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The Opposition, A Partnership of National Unity and Alliance For Change (APNU+AFC), has chastised the governing People’s Progressive Party/Civic (PPP/C) for its failure to provide the adequate defence diplomacy in light of the Venezuelans increasing aggression and pending Referendum, due December 3, 2023. In a statement today the coalition notes Guyana’s territorial integrity is executed via a three-prong approach-international, national, and legal.
Over the past six decades, the Cooperative Republic of Guyana has depended, and continues to depend firstly on Defence Diplomacy, underpinned and driven by Article 37 of its constitution and in particular, the practice of sovereign equality; inviolability of frontiers, territorial integrity of states, peaceful settlements of disputes, and non-intervention in internal affairs of other states, the Opposition position. “Together with provisions of Articles 1 and 2 of the Guyana Constitution, the borders of the Republic of Guyana are therefore sacrosanct, indivisible, inalienable and non-transferable,” the opposition parliamentary majority notes.
Removing any doubt of its intent on the border controversy the coalition made known, from the outset, its commitment to a unified front in responding to Venezuela’s agression.
The full statement follows:-
NEED FOR ENHANCED DEFENCE DIPLOMACY
At the outset it must be stated that the Opposition is committed to a unified front on the territorial controversy between Guyana and Venezuela. However, the united front does not absolve us of the responsibility to highlight the shortcomings in the government’s response to the threat at our Western border.
The government needs to be genuine in upholding the consultative and inclusive process so that stakeholders, including the Opposition, do not feel the need to resort to public forums to air their views.
Guyana’s Territorial Integrity is executed via a three-prong approach-international, national, and legal. Over the past six decades, the Cooperative Republic of Guyana has depended, and continues to depend firstly on Defence Diplomacy, underpinned and driven by Article 37 of its constitution and in particular, the practice of sovereign equality; inviolability of frontiers, territorial integrity of states, peaceful settlements of disputes, and non-intervention in internal affairs of other states. Together with provisions of Articles 1 and 2 of the Guyana Constitution, the borders of the Republic of Guyana are therefore sacrosanct, indivisible, inalienable and non-transferable.
More importantly, Article 2 of Guyana’s constitution lays out the borders of the Cooperative Republic of Guyana, and only a national referendum can change those borders. For context, the government of Guyana, at the time, deeply entrenched the borders of Guyana in the nation’s successive constitutions. The record shows that successive PNC governments and later the coalition government were always concerned with protecting the territory this nation received at its independence.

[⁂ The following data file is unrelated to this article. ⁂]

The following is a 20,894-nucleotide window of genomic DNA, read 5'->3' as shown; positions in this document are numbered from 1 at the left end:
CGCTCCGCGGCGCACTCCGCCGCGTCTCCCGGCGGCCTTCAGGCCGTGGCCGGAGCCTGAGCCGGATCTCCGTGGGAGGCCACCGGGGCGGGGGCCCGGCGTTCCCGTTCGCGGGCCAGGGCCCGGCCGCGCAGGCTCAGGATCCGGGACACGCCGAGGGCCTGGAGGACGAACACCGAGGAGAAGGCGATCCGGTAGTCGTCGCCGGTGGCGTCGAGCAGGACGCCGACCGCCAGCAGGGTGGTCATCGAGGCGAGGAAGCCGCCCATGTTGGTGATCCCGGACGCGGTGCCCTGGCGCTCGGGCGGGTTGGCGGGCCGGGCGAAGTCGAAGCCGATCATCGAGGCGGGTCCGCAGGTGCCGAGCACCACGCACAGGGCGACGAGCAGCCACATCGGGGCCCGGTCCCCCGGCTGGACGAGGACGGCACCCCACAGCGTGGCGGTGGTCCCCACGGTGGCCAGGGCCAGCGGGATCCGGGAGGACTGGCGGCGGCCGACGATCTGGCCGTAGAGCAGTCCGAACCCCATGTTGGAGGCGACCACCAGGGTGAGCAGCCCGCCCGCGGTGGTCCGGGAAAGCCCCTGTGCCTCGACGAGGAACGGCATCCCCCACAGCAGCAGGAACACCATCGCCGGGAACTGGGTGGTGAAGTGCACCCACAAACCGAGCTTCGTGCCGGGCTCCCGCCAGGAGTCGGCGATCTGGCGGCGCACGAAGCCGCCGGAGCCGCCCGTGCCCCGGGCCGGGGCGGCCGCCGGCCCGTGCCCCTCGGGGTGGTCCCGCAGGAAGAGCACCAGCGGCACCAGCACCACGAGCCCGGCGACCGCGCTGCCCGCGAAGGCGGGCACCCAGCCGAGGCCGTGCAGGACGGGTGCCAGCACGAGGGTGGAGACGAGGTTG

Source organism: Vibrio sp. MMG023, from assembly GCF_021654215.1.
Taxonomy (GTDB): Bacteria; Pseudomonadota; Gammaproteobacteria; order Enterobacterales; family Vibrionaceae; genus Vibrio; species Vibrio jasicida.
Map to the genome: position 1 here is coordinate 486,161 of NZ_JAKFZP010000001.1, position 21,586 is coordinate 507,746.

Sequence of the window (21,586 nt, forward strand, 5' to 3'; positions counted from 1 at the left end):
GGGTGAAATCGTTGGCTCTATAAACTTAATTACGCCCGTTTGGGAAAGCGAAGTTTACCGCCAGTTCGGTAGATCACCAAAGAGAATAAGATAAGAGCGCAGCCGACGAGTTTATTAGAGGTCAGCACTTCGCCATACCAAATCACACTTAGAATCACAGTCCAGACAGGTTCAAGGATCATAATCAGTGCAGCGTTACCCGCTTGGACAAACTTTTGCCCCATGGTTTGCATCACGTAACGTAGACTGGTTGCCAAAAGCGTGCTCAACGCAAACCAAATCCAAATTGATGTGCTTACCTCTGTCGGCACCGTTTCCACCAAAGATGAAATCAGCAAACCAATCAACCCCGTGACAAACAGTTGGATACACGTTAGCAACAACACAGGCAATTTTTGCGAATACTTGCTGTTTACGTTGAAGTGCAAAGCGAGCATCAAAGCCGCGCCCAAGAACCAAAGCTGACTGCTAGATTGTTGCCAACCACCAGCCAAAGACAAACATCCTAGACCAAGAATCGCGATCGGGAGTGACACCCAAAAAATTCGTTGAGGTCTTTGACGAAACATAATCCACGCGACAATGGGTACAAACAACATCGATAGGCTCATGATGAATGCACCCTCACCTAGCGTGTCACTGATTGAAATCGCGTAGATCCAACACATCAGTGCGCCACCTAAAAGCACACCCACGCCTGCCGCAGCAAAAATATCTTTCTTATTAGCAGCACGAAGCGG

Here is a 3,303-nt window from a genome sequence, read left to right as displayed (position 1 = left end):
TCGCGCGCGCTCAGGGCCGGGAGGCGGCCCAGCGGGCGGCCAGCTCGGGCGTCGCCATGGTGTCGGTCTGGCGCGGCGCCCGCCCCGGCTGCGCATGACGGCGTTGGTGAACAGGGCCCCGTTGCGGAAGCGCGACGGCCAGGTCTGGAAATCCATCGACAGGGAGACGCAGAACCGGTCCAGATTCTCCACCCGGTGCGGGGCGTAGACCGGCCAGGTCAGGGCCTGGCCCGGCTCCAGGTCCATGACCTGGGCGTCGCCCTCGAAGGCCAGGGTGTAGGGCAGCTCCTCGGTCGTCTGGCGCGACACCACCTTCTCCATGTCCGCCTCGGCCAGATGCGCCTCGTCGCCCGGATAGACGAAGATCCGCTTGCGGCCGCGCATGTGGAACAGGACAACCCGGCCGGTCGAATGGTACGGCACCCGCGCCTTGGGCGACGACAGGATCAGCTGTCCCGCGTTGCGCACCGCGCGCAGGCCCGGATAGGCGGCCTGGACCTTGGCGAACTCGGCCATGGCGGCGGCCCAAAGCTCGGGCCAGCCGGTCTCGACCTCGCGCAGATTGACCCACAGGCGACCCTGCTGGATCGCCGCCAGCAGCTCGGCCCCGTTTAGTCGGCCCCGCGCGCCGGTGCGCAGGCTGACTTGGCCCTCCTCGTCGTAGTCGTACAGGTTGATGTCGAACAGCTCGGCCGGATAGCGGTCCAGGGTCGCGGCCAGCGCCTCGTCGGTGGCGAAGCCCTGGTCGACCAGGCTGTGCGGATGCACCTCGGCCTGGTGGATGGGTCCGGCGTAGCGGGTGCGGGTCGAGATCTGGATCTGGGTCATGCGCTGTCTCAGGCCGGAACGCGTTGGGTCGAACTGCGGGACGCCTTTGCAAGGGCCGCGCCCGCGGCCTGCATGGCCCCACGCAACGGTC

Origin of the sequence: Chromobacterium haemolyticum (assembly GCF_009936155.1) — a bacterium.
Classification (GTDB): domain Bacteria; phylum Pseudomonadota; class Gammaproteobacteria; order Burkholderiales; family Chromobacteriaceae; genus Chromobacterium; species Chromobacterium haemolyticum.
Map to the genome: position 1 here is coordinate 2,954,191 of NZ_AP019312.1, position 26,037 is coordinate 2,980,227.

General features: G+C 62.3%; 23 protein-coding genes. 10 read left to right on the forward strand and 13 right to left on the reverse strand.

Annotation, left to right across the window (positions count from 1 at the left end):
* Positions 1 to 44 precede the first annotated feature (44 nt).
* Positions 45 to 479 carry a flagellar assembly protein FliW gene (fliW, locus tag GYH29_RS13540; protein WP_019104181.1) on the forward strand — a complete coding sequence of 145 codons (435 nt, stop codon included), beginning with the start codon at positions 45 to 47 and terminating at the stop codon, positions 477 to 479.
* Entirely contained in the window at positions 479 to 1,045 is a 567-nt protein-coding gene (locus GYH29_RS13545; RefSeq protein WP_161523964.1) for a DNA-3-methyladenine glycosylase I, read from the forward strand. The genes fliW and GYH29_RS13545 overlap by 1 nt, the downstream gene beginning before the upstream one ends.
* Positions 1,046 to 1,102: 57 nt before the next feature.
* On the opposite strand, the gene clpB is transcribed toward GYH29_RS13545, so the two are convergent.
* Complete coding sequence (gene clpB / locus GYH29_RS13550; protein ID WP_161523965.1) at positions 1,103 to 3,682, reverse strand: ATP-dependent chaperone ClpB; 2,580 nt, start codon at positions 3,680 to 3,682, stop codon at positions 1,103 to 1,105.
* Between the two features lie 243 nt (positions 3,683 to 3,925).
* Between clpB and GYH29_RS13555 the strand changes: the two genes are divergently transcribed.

Abhorrently, recent suggestions by a member of the current government about giving away some of Guyana’s territory, is anti-nationalist and anti-patriotic. To be clear, the constitution of Guyana does not provide for ‘giving away’ any of Guyana’s territory, except by a national referendum. Therefore, no President, vice president or cabinet minister has any constitutional authority to ‘negotiate away’ any of Guyana’s territory.
Secondly, at the international level, defense diplomacy requires continuous diplomatic interactions by Guyana’s diplomats and special envoys across regional and global capitals and international institutions. The success of this type of action manifests in strong international condemnation and possible intervention by friendly states on Guyana’s behalf, which acts as a counterweight against Venezuela. In short, such actions would give an aggressor ‘cause to pause.’ The government of Guyana should immediately consider this type of diplomatic action, instead of its current convoluted approach.
Thirdly, underpinned by Article 33 of Guyana’s constitution, arose the concept of total national defense. This is where the total national material and human resources are organized and deployed to achieve total national defense in defense of the country’s territorial integrity against external aggression. This article commands every citizen to defend Guyana. The government is advised to let the citizens know that defending Guyana’s territorial integrity is the duty of all citizens and not exclusively that of the Guyana Defence Force.
In this context, the government is further advised to tap into, and harness all the human resources available in this country in the defense of Guyana. The unity approach in defense of Guyana does not end with the Parliamentary speeches, as is the case. It continues until the nation state of Guyana is returned to territorial safety. Finally, defense diplomacy by itself is insufficient. The government of Guyana must provide the Guyana Defence Force with adequate and operable defense assets so it can effectively defend the nation state.